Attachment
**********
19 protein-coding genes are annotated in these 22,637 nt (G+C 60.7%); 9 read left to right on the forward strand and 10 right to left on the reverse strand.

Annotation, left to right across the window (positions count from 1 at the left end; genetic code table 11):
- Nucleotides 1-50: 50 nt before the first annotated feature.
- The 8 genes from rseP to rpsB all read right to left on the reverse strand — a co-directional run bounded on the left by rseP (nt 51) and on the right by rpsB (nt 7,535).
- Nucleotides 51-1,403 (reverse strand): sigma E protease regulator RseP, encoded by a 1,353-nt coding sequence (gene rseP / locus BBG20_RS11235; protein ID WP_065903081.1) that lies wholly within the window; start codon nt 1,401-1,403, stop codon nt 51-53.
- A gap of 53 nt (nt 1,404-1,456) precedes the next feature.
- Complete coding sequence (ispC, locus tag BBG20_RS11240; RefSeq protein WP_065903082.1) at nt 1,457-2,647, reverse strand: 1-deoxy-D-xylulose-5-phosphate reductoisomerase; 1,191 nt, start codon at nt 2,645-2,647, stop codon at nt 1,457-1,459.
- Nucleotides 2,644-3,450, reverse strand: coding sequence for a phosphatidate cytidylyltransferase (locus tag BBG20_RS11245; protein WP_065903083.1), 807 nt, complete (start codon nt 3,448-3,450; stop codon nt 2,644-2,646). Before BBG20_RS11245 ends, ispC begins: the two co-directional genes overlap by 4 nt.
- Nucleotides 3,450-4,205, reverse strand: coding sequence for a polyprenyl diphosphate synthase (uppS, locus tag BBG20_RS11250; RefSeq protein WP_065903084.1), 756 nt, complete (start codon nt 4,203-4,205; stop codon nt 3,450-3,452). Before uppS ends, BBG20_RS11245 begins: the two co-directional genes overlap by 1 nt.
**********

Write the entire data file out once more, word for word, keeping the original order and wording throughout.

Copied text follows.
19 protein-coding genes are annotated in these 22,637 nt (G+C 60.7%); 9 read left to right on the forward strand and 10 right to left on the reverse strand.

Annotation, left to right across the window (positions count from 1 at the left end; genetic code table 11):
- Nucleotides 1-50: 50 nt before the first annotated feature.
- The 8 genes from rseP to rpsB all read right to left on the reverse strand — a co-directional run bounded on the left by rseP (nt 51) and on the right by rpsB (nt 7,535).
- Nucleotides 51-1,403 (reverse strand): sigma E protease regulator RseP, encoded by a 1,353-nt coding sequence (gene rseP / locus BBG20_RS11235; protein ID WP_065903081.1) that lies wholly within the window; start codon nt 1,401-1,403, stop codon nt 51-53.
- A gap of 53 nt (nt 1,404-1,456) precedes the next feature.
- Complete coding sequence (ispC, locus tag BBG20_RS11240; RefSeq protein WP_065903082.1) at nt 1,457-2,647, reverse strand: 1-deoxy-D-xylulose-5-phosphate reductoisomerase; 1,191 nt, start codon at nt 2,645-2,647, stop codon at nt 1,457-1,459.
- Nucleotides 2,644-3,450, reverse strand: coding sequence for a phosphatidate cytidylyltransferase (locus tag BBG20_RS11245; protein WP_065903083.1), 807 nt, complete (start codon nt 3,448-3,450; stop codon nt 2,644-2,646). Before BBG20_RS11245 ends, ispC begins: the two co-directional genes overlap by 4 nt.
- Nucleotides 3,450-4,205, reverse strand: coding sequence for a polyprenyl diphosphate synthase (uppS, locus tag BBG20_RS11250; RefSeq protein WP_065903084.1), 756 nt, complete (start codon nt 4,203-4,205; stop codon nt 3,450-3,452). Before uppS ends, BBG20_RS11245 begins: the two co-directional genes overlap by 1 nt.